- Tim, I was fourteen years old when I heard Dr. King speak in person. He is one of the people that I admire most in the world. And the point that I was responding to from Senator Obama himself in a number of speeches he was making, is his comparison of himself to President Kennedy and Dr. King. And there is no doubt that the inspiration offered by all three of them is essential. It is critical to who we are as a nation, what we believe in, the dreams and aspirations that we all have. But I also said that, you know, Dr. King did not just give speeches. He marched. He organized. He protested. He was beaten. He was jailed. He understood that he had to move the political process and bring in those who were in political power, and he campaigned for political leaders; including Lyndon B. Johnson because he wanted somebody in the White House who would act on what he had devoted his life to achieving.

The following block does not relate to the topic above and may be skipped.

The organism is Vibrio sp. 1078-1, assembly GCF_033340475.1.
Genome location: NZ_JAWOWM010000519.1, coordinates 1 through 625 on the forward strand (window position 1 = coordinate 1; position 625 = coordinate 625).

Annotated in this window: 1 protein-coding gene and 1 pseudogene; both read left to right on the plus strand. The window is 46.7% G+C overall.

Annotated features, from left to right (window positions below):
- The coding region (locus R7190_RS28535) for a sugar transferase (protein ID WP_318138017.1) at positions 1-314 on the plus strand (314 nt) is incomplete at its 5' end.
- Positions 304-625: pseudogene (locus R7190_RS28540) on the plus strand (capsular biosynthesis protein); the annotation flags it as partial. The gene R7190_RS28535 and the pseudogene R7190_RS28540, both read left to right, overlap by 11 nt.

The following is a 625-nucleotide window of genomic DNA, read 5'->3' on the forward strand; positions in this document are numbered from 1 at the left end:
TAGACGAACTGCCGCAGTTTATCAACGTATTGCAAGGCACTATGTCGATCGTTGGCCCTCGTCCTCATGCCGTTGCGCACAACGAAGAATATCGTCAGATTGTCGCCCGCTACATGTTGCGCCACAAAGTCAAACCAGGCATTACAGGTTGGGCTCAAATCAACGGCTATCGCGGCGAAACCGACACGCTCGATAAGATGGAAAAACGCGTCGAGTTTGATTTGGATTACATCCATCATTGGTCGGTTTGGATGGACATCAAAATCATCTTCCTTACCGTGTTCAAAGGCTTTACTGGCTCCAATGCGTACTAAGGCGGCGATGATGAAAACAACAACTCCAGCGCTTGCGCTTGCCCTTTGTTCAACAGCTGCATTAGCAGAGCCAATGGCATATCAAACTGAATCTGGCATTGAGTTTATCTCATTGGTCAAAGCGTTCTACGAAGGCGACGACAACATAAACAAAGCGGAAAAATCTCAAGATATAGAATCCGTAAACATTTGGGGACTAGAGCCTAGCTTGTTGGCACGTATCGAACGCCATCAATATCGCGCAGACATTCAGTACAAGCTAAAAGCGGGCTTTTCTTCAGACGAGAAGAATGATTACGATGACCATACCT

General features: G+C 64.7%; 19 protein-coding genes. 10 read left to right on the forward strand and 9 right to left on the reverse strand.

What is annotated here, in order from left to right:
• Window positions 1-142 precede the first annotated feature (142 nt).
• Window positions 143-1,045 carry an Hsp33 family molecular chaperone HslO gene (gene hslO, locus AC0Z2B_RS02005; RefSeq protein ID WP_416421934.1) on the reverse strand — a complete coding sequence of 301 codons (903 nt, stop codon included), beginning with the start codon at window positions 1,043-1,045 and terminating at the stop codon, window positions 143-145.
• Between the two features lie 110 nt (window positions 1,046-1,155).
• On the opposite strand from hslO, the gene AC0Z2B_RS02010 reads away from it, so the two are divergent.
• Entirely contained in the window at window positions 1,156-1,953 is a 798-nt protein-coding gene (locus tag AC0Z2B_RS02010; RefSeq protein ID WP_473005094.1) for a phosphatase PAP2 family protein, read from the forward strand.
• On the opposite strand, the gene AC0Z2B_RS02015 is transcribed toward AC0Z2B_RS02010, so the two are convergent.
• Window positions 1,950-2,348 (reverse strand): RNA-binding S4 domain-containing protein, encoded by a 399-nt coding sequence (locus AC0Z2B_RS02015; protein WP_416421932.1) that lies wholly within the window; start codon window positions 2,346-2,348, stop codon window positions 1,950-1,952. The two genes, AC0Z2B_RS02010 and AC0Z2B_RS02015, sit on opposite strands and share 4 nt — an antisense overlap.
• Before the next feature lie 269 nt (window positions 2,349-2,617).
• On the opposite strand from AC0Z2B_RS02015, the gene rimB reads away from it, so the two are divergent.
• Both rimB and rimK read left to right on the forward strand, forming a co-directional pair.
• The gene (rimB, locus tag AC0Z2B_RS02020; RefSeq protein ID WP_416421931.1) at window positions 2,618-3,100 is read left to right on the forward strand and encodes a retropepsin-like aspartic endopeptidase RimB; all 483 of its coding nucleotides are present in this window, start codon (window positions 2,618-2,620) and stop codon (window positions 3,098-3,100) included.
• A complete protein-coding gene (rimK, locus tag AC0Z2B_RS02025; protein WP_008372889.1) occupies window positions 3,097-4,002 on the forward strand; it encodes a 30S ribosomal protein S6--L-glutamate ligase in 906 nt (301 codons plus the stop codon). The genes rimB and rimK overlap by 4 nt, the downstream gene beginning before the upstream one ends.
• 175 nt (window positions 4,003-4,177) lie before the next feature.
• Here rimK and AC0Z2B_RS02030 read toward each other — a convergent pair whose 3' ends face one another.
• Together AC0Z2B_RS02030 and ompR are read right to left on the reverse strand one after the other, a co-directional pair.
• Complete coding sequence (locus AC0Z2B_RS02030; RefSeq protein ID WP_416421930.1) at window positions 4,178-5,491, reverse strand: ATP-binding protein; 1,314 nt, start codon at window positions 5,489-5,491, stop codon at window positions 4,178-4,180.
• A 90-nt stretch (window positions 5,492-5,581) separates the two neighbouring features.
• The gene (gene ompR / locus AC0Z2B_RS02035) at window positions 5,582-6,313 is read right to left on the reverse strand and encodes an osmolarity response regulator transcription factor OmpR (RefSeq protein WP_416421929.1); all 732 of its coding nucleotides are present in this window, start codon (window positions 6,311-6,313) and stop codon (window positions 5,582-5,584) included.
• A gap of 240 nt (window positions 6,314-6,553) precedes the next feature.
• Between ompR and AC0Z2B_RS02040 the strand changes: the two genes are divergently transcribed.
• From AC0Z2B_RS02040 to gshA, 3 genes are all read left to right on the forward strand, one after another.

So I think it's important to set the record straight. Clearly, we know from media reports that the Obama campaign is deliberately distorting this. And you know, I think we should just take a step out here for a minute. This is the most exciting election we've had in such a long time because, you have an African-American, an extraordinary man, a person of tremendous talents and abilities, running to become our president. You have a woman running to break the highest and hardest glass ceiling. I don't think either of us want to inject race or gender in this campaign. We are running as individuals, we are making our cases to the American people, and it's imperative that we get the record and the facts straight because people are entitled to have that information. But I have no intention of either, you know, doing something that would move this race in a wrong way or, frankly, set standing by when I think tactics are being employed that are not in the best interest of our country.